I’m : a programmer, writer, podcaster, geek, and coffee enthusiast.

What Safari’s “Reading List” in Lion means for Instapaper

Mac Rumors reports on a new Safari feature in Lion called Reading List:

Reading List lets you collect webpages and links for you to read later. To add the current page to your Reading List, click Add Page. You can also Shift-click a link to quickly add it to the list. To hide and show Reading List, click the Reading List icon (eyeglasses) in the bookmarks bar.

I’ve known about this for a little while (I’m not privy to the Lion betas since I only have the iOS developer membership, but friends have told me), and I’m not worried about it. It might even be a huge boost to my business if I’m doing my job well.

I talked a lot about the Reading List’s potential impact to Instapaper in last week’s podcast, from timestamp 21:48 to 30:37. But I know nobody listens to podcasts (or at least, nobody pays attention to podcasts) while browsing the web at a computer, so I’ll explain my thoughts here, too.

What’s an Instapaper competitor?

I’ve always considered Instapaper’s core appeal to be the combination of three pillar features:

  1. Saving articles to read later — timeshifting — like a DVR for the web.
  2. Synchronizing the reading list between computers and mobile devices.
  3. Presenting the articles in a stripped-down text format on those mobile devices for optimal reading on their screens.

If another product doesn’t implement all three, it’s not really an Instapaper competitor.

The first version: not a competitor

Assuming Reading List is activated in 10.7.0, which seems likely, I suspect that it won’t have much more than what we already know about: a “read later” reading list (pillar 1) and optionally viewing these links in the “Reader” text-optimized view that we already know from Safari 5 (the desktop version of pillar 3).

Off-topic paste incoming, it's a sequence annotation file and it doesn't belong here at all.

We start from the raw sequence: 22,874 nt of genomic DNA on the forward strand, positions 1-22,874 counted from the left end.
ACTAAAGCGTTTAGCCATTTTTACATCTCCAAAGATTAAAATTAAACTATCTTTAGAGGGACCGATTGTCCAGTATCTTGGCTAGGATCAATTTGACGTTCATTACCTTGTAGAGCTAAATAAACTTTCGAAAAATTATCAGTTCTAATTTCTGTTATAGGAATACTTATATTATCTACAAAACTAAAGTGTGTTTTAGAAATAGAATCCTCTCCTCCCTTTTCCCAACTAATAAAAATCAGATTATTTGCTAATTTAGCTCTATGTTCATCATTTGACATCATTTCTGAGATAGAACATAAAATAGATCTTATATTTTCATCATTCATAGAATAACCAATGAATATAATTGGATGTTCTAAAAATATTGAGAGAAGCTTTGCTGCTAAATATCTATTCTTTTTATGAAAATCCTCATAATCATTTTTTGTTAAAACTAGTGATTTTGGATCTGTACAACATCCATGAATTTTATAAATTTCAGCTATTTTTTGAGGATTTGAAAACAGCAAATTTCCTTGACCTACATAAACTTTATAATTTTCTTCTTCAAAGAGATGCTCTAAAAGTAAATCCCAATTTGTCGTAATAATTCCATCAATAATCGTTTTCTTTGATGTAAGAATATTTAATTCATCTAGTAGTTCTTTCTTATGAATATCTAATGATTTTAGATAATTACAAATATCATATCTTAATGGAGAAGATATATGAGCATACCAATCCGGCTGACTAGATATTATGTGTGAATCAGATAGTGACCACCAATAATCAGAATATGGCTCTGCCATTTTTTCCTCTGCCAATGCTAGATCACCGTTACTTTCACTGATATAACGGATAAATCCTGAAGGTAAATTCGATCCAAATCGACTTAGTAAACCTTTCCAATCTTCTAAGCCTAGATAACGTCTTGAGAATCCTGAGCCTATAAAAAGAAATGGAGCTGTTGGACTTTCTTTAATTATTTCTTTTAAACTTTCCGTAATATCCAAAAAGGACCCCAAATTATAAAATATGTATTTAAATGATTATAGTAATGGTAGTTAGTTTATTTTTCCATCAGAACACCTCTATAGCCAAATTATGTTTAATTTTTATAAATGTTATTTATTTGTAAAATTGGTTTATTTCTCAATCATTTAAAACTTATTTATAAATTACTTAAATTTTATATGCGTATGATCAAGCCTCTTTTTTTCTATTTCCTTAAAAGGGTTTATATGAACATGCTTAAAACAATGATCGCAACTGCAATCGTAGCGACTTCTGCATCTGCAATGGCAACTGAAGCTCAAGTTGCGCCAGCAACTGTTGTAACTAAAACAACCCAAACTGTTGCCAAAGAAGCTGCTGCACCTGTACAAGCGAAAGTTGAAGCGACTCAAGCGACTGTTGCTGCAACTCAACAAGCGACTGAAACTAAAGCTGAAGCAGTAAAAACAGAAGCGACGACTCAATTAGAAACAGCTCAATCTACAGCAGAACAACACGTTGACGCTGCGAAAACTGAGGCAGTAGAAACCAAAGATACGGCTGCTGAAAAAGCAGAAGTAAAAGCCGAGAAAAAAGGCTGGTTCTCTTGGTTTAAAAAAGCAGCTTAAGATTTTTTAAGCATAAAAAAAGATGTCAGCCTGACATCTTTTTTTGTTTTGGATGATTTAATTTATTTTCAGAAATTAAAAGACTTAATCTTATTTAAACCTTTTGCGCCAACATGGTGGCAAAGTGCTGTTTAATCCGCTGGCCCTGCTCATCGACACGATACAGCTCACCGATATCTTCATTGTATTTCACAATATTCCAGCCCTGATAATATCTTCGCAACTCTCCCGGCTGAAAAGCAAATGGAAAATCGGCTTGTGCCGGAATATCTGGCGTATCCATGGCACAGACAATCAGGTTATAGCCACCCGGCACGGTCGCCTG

So far, it’s much more of a Readability competitor. (Safari Reader is based on Readability’s open-source code.) Without the mobile and sync components, it’s not really an alternative for most Instapaper customers.

The next version: maybe a competitor

It’s easy to assume that Apple will extend the Reading List feature and Reader text view to Mobile Safari in iOS, syncing it all via MobileMe or iCloud (whatever that turns out to be).

I wouldn’t necessarily assume that this is in the near future. Mobile Safari’s interface is packed full, especially on iPhone, and Apple adds to it very conservatively. They haven’t even added Reader to it, despite being nearly a year old, even though it would be far more useful on iOS than in desktop-Safari.

And Apple’s not known for liberally adding syncing features, or building web services particularly well. (That might change in the future. For many other reasons, I hope it does. But, as of today, it hasn’t.)

But it would be irresponsible for me to ignore the possibility that they will eventually implement these features in Mobile Safari and sync your reading list between your devices (pillar 2), maybe even as soon as iOS 5.